Of A Bound Genius

by John O’Loughlin of Centretruths Digital Media


The full text of which can be accessed via the links below the following video and text introduction:-



Stemming in large measure from The Free Testament of a Bound Genius (2003), this title - which as Revelationary Afterthoughts purposely avoids ‘revelatory’, the standard adjective, in favour of a pun-like approximation to ‘revolutionary’, the adjectival aspect of the succeeding project - restates in greater detail many of the principal contentions of my recent philosophy and arrives at some new conclusions which render it all the more logically unassailable and entitled to be regarded as the criterion by which not only contemporary morality, but the distinction between morality and immorality, the light and the dark, should be judged, even if this does mean that some or many of one's treasured illusions should ultimately be discarded, in order that the light of truth may shine through in as unimpeded and unequivocal a way as possible.  Frankly, I had no idea, when I tentatively began this particular project, that it would blossom into what is unquestionably the most eloquent and comprehensively exacting presentation of my philosophy so far, a presentation that has the right to be called ‘revelationary’, or revelatory of metaphysical truth, in that much of what it reveals is so compellingly cogent, not to say revolutionary, as to be positively divine, the divine revelations of a thinker who knows the difference between God and the Devil, but does not make the reductionist mistake of conceiving of history, much less life, as a struggle between Good and Evil when all the philosophical evidence points to the conclusion that good [the lower case is intentional] is merely the relative counterpart of Evil and no more than a just retort to something which, epitomizing vanity, is not merely antithetical to anything godly, but the principal obstacle to the salvation of the sinful to that which, gracefully transcending the world, is as far removed from any such struggle as it is possible to imagine, yet not, on that account, indifferent to the plight of the meek! – John O’Loughlin.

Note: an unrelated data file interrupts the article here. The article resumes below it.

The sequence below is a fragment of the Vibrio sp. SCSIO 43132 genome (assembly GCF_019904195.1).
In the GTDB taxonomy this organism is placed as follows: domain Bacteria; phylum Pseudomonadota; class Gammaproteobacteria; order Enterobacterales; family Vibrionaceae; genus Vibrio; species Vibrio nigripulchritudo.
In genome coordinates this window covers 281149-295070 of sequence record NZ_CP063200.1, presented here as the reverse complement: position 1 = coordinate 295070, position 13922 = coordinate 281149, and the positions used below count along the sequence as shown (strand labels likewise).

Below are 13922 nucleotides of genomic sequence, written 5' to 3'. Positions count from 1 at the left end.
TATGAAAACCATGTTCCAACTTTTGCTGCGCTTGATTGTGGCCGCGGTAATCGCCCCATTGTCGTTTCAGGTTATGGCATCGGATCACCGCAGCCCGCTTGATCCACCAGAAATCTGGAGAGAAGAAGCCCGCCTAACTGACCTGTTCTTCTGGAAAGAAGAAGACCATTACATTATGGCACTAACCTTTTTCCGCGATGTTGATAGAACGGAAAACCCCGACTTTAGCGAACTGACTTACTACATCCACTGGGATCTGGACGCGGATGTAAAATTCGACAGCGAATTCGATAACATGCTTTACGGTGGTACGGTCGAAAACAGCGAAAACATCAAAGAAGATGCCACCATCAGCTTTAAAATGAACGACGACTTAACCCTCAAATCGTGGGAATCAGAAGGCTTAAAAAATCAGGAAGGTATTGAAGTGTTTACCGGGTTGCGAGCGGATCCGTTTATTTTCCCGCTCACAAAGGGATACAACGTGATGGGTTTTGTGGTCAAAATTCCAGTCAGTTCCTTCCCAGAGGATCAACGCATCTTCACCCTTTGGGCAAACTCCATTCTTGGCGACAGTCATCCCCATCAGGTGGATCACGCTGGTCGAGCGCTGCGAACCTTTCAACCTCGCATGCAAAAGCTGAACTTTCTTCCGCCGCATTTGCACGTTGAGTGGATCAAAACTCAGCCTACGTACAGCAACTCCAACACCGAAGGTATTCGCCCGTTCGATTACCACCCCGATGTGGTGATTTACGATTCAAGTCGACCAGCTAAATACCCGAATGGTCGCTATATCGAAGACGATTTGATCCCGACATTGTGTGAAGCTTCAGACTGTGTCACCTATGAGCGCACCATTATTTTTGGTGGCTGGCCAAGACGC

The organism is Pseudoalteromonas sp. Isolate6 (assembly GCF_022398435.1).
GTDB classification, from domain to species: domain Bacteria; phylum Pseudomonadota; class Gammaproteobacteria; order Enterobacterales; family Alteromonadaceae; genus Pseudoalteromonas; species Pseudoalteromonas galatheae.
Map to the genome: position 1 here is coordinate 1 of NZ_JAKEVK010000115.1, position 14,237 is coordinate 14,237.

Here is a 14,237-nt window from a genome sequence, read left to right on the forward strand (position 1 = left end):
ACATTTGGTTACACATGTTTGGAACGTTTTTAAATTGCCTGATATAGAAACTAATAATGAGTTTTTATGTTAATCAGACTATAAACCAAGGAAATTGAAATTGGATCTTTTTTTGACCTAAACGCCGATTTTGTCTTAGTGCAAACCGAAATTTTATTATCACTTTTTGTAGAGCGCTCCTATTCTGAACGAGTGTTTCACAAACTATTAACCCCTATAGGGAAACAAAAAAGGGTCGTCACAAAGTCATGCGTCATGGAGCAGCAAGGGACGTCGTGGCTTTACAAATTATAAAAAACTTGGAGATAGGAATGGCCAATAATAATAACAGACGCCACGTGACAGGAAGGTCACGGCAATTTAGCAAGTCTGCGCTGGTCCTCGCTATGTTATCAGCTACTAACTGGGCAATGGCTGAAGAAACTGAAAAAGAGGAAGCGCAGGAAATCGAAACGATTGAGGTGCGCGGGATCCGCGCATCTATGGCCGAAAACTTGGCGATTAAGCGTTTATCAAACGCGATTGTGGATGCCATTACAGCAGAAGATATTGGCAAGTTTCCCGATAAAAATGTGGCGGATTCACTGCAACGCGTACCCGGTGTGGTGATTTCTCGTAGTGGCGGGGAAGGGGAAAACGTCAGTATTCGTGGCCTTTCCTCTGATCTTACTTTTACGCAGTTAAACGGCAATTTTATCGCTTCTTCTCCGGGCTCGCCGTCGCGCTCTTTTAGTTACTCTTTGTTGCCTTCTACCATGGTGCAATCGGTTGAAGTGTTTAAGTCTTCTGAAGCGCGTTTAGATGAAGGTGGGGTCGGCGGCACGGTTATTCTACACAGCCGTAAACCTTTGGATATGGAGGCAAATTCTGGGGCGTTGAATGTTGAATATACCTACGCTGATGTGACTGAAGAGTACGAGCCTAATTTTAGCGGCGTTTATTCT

Aphs. 1 - 25


Aphs. 26 - 50


Aphs. 51 - 75


Aphs. 76 - 100


Aphs. 101 - 125


Aphs. 126 - 134


Copyright © 2003-12 John O’Loughlin





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John O’Loughlin was born in Salthill, Galway, the Republic of Ireland, of Irish- and British-born parents in 1952. Following a parental split partly due to his mother's Aldershot origins (her father, a Presbyterian from Donegal, had served in the British Army), he was brought to England by his mother and grandmother (who had initially returned to Ireland with her Aldershot-born daughter after a lengthy marital absence from Athenry) in the mid-50s and, having had the benefit of private tuition from a Catholic priest, subsequently attended St. Joseph's and St. George's RC schools in Aldershot, Hants, and, with an enforced change of denomination from Catholic to Protestant in consequence of having been sent to a children's home by his mother upon the death and repatriation of his grandmother, he went on to attend first Barrow Hedges Primary School in Carshalton Beeches, Surrey, and then Carshalton High School for Boys in Sutton. Upon leaving the latter in pre-GCSE era 1970 with an assortment of CSEs (Certificate of Secondary Education) and GCEs (General Certificate of Education), including history and music, he moved to London and proceeded, via two short-lived jobs, to work at the Associated Board of the Royal Schools of Music in Bedford Square where, with some prior experience himself of having sat and passed (with merit) an ABRSM Gd.4 piano exam, he eventually became responsible for booking examination venues throughout Britain and Ireland. After a brief flirtation with Redhill Technical College back in Surrey, where he had enrolled to do English and History A Levels, he returned to his former job in the West End but, due to a combination of personal factors, left the Associated Board in 1976 and began to pursue a literary vocation which, despite a brief spell as a computer and office-skills tutor at Hornsey YMCA in the late '80s and early '90s, he has steadfastly continued with ever since. His novels include Changing Worlds (1976), Cross-Purposes (1979), Logan's Influence (1980), Sublimated Relations (1981), and False Pretences (1982). Since the mid-80s Mr O'Loughlin has dedicated himself almost exclusively to philosophy, which he regards as his true literary vocation, and has penned more than seventy titles of a philosophical nature, including Devil and God (1985-6), Towards the Supernoumenon (1987), Elemental Spectra (1988-9), Philosophical Truth (1991-2) and, more recently, The Best of All Possible Worlds (2008), The Centre of Truth (2009), Insane but not Mad (2011), and Philosophic Flights of Poetic Fancy (2012).


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